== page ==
This is my first blog post in 7 months. I wish it was a little more exciting. I just finished this book and I wanted to get my scattered thoughts down because my memory is terrible and I did not want to forget the thoughts this book provoked in me. This isn’t a great book review in that, if you don’t already know what the book is about, I didn’t provide any summary. I also referenced people/things that someone who hasn’t read the book will have no idea about. Maybe I shouldn’t bill this as a book review at all, but rather a conversation starter with anyone who has read the book. Okay? Okay. Well, without further ado…
I’ve just finished “The Immortal Life of Henrietta Lacks,” a book I’ve been meaning to read for the past two years. It was worth at least some of the hype and brought up several points of consideration for me.
Obviously, the race and class factors that affected - and continue to affect - Henrietta Lacks and her family was a huge part of this story. It is one of the great ironies, driven home throughout the book, that HeLa cells have done so much for science and medicine and yet the Lacks family, most of whom are chronically ill, cannot afford health insurance. Honestly, (and as I type this, I realize how ignorant it probably makes me sound), perhaps it’s an urban/rural divide, or a middle class/lower class divide, or even a racial divide between myself and the Lackses, but when I read some of the descriptions of the people and the conditions in which they lived in this book, I felt like I was reading about the 1940’s. The fact that Clover, the tiny town where many of them grew up or lived, was simply bulldozed sometime in the 2000’s, blew my mind.
Because the author portrays the Lacks family so candidly, their lack of education comes across often. The fact that a scientist gave Deborah a biology textbook to explain her mother’s cells to her was laughable, but infuriating at the same time. Also laughable/infuriating was thinking about Deborah Googling HeLa in an Ambien-induced state and getting all kinds of wacky results and being unable to make sense of which items related to her mother and which ones didn’t. It did made my heart happy though, when the author emphasized that the later generations of Lackses are college-bound or striving for college.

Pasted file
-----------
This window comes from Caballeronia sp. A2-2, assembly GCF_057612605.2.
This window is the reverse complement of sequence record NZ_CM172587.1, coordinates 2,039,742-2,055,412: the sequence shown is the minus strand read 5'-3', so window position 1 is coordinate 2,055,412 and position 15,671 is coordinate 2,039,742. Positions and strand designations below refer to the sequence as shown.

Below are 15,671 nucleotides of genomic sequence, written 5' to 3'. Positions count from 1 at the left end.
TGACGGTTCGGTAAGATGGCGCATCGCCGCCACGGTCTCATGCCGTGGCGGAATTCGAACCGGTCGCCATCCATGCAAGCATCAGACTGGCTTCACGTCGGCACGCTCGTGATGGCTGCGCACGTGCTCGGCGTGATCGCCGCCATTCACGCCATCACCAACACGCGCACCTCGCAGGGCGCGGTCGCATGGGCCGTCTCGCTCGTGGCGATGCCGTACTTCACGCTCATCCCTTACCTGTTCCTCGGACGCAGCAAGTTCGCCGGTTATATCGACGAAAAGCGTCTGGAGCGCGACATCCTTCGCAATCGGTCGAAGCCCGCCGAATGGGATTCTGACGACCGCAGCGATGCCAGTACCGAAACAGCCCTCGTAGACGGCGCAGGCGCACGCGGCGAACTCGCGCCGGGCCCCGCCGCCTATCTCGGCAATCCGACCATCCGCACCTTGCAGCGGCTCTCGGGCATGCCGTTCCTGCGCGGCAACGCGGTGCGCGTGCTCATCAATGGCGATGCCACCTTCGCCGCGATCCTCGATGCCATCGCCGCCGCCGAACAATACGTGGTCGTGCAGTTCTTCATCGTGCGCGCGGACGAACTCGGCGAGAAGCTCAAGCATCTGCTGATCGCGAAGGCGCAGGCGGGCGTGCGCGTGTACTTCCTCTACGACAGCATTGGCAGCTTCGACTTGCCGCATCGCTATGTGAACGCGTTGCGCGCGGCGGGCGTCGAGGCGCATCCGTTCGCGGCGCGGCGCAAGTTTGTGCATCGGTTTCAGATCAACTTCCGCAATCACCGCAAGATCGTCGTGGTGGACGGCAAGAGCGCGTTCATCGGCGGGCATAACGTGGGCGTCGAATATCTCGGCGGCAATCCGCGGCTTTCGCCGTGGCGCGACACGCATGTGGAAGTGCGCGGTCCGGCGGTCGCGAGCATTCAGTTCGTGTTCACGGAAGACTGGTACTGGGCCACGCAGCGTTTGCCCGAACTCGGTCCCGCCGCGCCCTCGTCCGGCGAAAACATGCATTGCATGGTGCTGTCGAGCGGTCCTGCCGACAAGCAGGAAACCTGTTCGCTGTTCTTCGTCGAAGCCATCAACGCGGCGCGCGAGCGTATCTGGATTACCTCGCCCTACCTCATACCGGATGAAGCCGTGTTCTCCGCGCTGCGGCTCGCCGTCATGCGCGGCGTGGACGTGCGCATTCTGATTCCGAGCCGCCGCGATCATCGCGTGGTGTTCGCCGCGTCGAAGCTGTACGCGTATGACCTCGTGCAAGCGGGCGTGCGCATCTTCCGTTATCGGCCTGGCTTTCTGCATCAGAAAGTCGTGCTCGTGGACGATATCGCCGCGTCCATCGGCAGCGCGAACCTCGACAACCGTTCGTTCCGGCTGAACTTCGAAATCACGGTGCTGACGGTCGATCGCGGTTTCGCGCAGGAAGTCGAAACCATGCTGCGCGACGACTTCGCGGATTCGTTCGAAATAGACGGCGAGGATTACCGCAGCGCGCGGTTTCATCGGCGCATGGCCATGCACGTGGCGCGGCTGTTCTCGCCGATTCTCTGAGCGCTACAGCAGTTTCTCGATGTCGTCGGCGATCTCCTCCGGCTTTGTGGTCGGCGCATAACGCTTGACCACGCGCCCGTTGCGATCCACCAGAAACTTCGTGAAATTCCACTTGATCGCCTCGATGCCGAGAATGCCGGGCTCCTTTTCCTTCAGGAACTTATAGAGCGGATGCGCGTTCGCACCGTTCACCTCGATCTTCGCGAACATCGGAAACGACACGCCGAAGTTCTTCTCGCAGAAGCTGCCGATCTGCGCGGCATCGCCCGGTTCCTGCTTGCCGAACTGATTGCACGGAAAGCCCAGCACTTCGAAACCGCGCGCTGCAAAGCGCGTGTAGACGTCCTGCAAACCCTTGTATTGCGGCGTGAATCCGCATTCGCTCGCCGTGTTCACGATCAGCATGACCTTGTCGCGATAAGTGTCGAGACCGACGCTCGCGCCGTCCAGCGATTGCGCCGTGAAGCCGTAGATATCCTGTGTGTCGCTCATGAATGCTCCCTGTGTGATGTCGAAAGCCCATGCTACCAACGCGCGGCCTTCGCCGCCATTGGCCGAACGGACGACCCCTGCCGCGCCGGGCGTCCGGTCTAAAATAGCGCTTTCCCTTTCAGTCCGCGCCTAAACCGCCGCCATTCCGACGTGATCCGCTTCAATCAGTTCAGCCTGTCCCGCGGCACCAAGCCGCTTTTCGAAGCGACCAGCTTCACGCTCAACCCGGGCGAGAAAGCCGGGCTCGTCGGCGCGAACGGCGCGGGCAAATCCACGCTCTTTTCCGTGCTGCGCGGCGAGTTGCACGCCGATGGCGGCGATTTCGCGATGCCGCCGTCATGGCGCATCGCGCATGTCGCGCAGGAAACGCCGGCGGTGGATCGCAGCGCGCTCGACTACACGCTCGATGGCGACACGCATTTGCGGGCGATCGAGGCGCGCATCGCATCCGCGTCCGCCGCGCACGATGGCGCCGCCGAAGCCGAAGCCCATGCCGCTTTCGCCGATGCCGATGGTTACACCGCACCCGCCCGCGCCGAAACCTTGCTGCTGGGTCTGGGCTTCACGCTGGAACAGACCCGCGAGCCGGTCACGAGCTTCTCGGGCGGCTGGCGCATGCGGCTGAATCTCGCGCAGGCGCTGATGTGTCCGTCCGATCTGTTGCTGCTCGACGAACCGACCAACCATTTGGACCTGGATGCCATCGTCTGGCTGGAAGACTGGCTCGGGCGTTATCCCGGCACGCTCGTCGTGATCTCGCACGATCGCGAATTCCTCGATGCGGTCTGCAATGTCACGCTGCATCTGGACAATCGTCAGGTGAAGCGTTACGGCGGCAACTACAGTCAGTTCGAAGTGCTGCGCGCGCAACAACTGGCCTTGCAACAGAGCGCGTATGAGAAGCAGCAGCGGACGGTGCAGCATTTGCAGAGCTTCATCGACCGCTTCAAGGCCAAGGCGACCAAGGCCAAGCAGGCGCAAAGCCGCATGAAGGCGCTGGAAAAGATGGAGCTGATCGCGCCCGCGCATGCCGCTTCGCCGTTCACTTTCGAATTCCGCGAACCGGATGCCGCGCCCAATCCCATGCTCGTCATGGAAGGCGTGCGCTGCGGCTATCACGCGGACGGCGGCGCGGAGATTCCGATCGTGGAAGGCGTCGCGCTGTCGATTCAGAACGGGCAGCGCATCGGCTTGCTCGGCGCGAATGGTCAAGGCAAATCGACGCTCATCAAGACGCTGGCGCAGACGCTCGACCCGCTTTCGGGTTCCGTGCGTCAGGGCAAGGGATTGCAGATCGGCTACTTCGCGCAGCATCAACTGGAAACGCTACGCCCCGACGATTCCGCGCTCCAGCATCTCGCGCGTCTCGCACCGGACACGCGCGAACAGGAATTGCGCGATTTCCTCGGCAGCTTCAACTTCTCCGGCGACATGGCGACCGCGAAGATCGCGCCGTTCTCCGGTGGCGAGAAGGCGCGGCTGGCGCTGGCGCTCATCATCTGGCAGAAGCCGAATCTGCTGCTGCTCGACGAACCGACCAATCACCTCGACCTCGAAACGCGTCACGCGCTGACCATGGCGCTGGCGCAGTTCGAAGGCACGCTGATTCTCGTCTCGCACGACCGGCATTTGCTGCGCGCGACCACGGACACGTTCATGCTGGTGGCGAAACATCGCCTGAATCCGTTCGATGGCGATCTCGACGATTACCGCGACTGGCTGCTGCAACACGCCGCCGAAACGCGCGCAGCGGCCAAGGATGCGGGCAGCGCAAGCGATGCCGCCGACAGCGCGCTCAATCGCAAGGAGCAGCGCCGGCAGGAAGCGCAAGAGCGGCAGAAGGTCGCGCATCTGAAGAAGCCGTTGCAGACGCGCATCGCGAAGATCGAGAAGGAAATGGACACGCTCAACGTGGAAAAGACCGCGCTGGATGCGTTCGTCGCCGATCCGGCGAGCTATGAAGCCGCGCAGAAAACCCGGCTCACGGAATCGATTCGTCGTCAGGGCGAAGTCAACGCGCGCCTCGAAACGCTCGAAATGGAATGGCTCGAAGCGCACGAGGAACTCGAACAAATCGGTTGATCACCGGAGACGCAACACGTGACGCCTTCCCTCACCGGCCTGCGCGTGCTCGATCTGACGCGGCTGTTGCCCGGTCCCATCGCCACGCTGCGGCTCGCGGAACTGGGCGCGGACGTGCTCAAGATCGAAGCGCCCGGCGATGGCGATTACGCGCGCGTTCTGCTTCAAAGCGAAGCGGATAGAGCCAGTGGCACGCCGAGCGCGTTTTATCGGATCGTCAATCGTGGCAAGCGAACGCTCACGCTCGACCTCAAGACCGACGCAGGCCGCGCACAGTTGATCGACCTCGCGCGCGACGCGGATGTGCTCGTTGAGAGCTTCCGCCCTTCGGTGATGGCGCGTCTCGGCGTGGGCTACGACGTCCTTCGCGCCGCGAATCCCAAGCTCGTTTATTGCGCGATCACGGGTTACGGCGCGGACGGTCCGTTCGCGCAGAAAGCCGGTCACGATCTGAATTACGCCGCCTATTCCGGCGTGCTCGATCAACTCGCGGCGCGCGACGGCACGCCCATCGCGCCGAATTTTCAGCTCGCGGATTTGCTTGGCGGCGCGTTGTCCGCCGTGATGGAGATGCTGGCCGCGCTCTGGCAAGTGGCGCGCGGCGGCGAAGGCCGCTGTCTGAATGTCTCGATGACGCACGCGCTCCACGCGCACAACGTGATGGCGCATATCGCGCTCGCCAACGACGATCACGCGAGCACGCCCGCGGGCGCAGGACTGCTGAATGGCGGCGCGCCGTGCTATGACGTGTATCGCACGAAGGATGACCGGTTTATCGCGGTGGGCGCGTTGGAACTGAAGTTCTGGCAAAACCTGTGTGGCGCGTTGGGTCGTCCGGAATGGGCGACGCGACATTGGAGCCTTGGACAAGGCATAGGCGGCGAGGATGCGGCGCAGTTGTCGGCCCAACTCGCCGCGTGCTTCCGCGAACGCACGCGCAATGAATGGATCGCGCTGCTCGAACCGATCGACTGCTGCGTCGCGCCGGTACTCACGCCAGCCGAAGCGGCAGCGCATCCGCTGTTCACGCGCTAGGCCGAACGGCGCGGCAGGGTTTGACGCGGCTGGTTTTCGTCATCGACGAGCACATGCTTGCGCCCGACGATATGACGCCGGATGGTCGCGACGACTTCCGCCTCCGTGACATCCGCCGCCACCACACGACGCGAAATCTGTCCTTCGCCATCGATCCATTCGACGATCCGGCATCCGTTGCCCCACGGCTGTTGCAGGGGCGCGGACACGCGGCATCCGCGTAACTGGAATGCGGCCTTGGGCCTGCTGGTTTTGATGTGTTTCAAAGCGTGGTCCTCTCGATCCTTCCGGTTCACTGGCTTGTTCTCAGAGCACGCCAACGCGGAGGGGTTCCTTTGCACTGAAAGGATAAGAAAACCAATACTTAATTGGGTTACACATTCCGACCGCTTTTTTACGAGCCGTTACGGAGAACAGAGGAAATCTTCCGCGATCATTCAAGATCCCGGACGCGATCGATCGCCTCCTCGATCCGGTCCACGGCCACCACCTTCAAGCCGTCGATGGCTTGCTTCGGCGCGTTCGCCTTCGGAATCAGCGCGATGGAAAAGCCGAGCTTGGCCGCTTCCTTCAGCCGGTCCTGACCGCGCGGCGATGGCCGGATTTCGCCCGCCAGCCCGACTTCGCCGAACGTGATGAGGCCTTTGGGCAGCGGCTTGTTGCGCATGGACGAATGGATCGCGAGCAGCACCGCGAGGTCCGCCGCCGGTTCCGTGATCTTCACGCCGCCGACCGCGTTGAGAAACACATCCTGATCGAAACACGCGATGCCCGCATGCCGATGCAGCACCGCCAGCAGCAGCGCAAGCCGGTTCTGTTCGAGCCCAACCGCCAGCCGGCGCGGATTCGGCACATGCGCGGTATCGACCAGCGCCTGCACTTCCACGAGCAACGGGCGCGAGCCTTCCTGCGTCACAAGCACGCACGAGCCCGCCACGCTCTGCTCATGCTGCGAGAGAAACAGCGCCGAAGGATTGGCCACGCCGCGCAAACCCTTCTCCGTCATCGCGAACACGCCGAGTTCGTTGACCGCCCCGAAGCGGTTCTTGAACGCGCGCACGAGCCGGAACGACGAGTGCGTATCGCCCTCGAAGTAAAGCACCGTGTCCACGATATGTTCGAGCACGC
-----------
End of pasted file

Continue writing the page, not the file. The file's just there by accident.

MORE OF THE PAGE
It’s just sad and cruel because if the Lackses were really serious about suing someone regarding the HeLa cells, I don’t think they would have had the education (or the means) to go about it (though Deborah totally kicked ass on getting power-of-attorney over Elsie’s records). They couldn’t advocate for themselves and there was no one to advocate for them. It’s like everyone the Lackses ever came in contact with regarding the HeLa cells either used them or brushed them off. Enter Rebecca Skloot. When I first started the book, I thought the author was arrogant, inserting herself into the process at every opportunity. But I realize now that she was an integral part of this story (and that working on this project for ten years must have been a profound experience for her). The more you read about past reporters and scientists’ interactions with the family, the more Skloot grows on you. She was as honest as she could be about her intentions and she put up with ALOT (Deborah’s constant bipolar freakouts, for example) and stuck with the reporting through it all. She also did everything she could to help the Lacks family understand on a basic level how her mother’s cells were obtained and what they were used for. And she set up a memorial foundation! I was glad, in the end, that it seemed like the family finally got some peace of mind.
The final thing this book obviously wants its readers to think about - and I certainly did - is ethical research concerns. It’s hard to judge the scientists who first discovered HeLa cells and freely traded them without informed consent because what they were doing was standard practice at the time. Informed consent as a concept didn’t exist then and looking back on it with contemporary eyes is unfair. That being said, reading that there are still not really any measures in place to protect individuals from their tissues or other specimens being used for scientific purposes frightens me a little. On a personal level, I don’t mind if science or medicine uses any tissues, etc. they may have collected from me in the past 24 years or that they may collect in the next 24. But the principle makes me uneasy. I think it’s a greedy (and ignorant) person who would refuse the use of their tissues for possible commercial gain, but I do also generally believe people have the right TO KNOW things. Some of the scientists quoted in the Afterword of the book were urging people to set aside their personal feelings for the benefit science. I would challenge these scientists to make science and research more transparent to the public. Tissue culture doesn’t have to be a big, bad, scary thing. I think the not knowing is what makes it seem ominous. If you go in for a routine check-up and you think your samples are thrown out after they are processed, then you find out down the line that they weren’t, of course that is going to stir up feelings of confusion and distrust. People should be made aware that there is a possibility, however small or large, that a part of them might be used in scientific or medical research and in what ways it might be used. I think most sane, rational people would be happy to contribute.